Of course, none of these intuitive situations explains why emotional fragility is a vice. That’s harder to say. But here are at least three plausible explanations. First, a disposition to respond to people and situations with offense undermines your autonomy. Your emotional well-being is too dependent on what others around you are doing. Others shouldn’t have that much power over us. Second, responding to others with offense belies a certain kind of narcissism. Instead of focusing on the world or the people in it, you too strongly focus on your own reactions and emotions as having central importance. Third, displaying offense is a signal of a kind of epistemic hubris. Offense signals that you are right, others are wrong, and there’s nothing left to discuss. We don’t talk with those who offend us. Given these three points, we’re more likely to lead successful, happy lives without a fragile offense-meter.
Despite what I’ve said here, you might be tempted to defend emotional fragility as a kind of virtue. After all, responding to the evils in our world with offense and disgust is surely a valuable character trait. What better response could you have to something like overt racism? Even someone as meek as Jesus had righteous anger when he encountered the money changers in the temple!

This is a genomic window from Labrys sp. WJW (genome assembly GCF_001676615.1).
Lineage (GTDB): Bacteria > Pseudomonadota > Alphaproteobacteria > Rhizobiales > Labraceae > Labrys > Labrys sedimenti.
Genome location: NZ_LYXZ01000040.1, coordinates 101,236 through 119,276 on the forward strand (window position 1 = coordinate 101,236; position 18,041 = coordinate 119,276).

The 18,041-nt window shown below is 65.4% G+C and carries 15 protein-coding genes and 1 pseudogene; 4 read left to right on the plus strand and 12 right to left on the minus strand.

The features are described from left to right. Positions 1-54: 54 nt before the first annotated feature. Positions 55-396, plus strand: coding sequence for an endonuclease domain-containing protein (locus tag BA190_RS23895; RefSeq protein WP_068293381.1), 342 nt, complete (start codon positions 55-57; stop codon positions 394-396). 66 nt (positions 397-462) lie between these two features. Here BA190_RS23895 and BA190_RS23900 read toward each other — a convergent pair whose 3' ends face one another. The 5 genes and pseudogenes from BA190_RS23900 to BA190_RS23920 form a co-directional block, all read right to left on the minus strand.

The righteous anger objection is a red herring for two reasons. First, there’s a difference between anger and offense. I’m not saying that you shouldn’t notice injustice or be angry about it. Second, while it’s a virtue to be able to identify and respond to wrongdoing in the world, by definition “taking offense” is an overreaction to perceived injustice. It’s the overreaction part that makes it a vice. If anything, offense is likely to mask details of a situation that may prove to be morally relevant. Think of any moral paragon you like: Ghandi, Mother Theresa, Barack Obama, whoever. That person’s character would not be improved by being more easily offended. The same goes for us.